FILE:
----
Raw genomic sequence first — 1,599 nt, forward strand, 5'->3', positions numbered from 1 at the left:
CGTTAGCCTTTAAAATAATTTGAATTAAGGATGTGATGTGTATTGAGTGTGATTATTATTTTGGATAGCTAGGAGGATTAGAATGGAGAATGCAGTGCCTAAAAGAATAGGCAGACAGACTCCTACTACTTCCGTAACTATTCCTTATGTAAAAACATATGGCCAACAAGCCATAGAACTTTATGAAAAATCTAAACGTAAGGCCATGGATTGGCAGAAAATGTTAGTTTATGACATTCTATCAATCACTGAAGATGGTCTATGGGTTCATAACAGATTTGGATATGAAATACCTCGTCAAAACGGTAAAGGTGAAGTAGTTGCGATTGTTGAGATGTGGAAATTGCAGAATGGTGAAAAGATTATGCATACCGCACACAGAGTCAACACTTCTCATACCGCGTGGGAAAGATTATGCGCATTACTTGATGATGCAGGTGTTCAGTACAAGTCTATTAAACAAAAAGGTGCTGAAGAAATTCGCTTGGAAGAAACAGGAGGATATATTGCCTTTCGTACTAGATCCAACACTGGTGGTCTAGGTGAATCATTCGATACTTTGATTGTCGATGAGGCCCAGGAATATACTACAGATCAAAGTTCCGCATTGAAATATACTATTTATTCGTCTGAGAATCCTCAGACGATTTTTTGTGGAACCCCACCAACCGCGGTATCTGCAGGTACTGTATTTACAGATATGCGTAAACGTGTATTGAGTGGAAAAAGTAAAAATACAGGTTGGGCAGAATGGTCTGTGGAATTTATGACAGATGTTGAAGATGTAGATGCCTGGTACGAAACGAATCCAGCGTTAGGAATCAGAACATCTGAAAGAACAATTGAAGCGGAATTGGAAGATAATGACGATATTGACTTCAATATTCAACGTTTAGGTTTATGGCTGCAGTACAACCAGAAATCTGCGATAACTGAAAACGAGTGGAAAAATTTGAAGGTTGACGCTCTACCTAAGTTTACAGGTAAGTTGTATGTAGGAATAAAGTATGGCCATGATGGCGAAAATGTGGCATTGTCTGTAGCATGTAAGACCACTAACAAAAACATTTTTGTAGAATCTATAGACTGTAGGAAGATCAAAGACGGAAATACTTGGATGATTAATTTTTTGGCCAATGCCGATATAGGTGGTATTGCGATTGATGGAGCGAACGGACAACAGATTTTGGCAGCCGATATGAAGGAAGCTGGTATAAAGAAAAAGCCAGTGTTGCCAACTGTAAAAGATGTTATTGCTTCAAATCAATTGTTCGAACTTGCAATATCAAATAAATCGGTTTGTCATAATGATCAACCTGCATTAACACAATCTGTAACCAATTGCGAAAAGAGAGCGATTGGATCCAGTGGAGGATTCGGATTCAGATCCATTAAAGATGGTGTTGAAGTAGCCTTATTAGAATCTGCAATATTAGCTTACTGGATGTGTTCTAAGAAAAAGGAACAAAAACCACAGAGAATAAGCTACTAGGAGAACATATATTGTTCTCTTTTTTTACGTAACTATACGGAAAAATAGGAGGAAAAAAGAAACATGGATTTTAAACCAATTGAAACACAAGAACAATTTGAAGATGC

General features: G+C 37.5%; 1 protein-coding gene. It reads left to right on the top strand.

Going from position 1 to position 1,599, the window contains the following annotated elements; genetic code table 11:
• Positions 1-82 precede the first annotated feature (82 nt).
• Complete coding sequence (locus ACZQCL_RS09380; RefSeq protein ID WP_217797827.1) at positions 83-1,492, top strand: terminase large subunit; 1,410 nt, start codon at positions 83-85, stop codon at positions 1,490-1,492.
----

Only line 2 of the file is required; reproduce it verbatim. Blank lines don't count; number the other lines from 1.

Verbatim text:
CGTTAGCCTTTAAAATAATTTGAATTAAGGATGTGATGTGTATTGAGTGTGATTATTATTTTGGATAGCTAGGAGGATTAGAATGGAGAATGCAGTGCCTAAAAGAATAGGCAGACAGACTCCTACTACTTCCGTAACTATTCCTTATGTAAAAACATATGGCCAACAAGCCATAGAACTTTATGAAAAATCTAAACGTAAGGCCATGGATTGGCAGAAAATGTTAGTTTATGACATTCTATCAATCACTGAAGATGGTCTATGGGTTCATAACAGATTTGGATATGAAATACCTCGTCAAAACGGTAAAGGTGAAGTAGTTGCGATTGTTGAGATGTGGAAATTGCAGAATGGTGAAAAGATTATGCATACCGCACACAGAGTCAACACTTCTCATACCGCGTGGGAAAGATTATGCGCATTACTTGATGATGCAGGTGTTCAGTACAAGTCTATTAAACAAAAAGGTGCTGAAGAAATTCGCTTGGAAGAAACAGGAGGATATATTGCCTTTCGTACTAGATCCAACACTGGTGGTCTAGGTGAATCATTCGATACTTTGATTGTCGATGAGGCCCAGGAATATACTACAGATCAAAGTTCCGCATTGAAATATACTATTTATTCGTCTGAGAATCCTCAGACGATTTTTTGTGGAACCCCACCAACCGCGGTATCTGCAGGTACTGTATTTACAGATATGCGTAAACGTGTATTGAGTGGAAAAAGTAAAAATACAGGTTGGGCAGAATGGTCTGTGGAATTTATGACAGATGTTGAAGATGTAGATGCCTGGTACGAAACGAATCCAGCGTTAGGAATCAGAACATCTGAAAGAACAATTGAAGCGGAATTGGAAGATAATGACGATATTGACTTCAATATTCAACGTTTAGGTTTATGGCTGCAGTACAACCAGAAATCTGCGATAACTGAAAACGAGTGGAAAAATTTGAAGGTTGACGCTCTACCTAAGTTTACAGGTAAGTTGTATGTAGGAATAAAGTATGGCCATGATGGCGAAAATGTGGCATTGTCTGTAGCATGTAAGACCACTAACAAAAACATTTTTGTAGAATCTATAGACTGTAGGAAGATCAAAGACGGAAATACTTGGATGATTAATTTTTTGGCCAATGCCGATATAGGTGGTATTGCGATTGATGGAGCGAACGGACAACAGATTTTGGCAGCCGATATGAAGGAAGCTGGTATAAAGAAAAAGCCAGTGTTGCCAACTGTAAAAGATGTTATTGCTTCAAATCAATTGTTCGAACTTGCAATATCAAATAAATCGGTTTGTCATAATGATCAACCTGCATTAACACAATCTGTAACCAATTGCGAAAAGAGAGCGATTGGATCCAGTGGAGGATTCGGATTCAGATCCATTAAAGATGGTGTTGAAGTAGCCTTATTAGAATCTGCAATATTAGCTTACTGGATGTGTTCTAAGAAAAAGGAACAAAAACCACAGAGAATAAGCTACTAGGAGAACATATATTGTTCTCTTTTTTTACGTAACTATACGGAAAAATAGGAGGAAAAAAGAAACATGGATTTTAAACCAATTGAAACACAAGAACAATTTGAAGATGC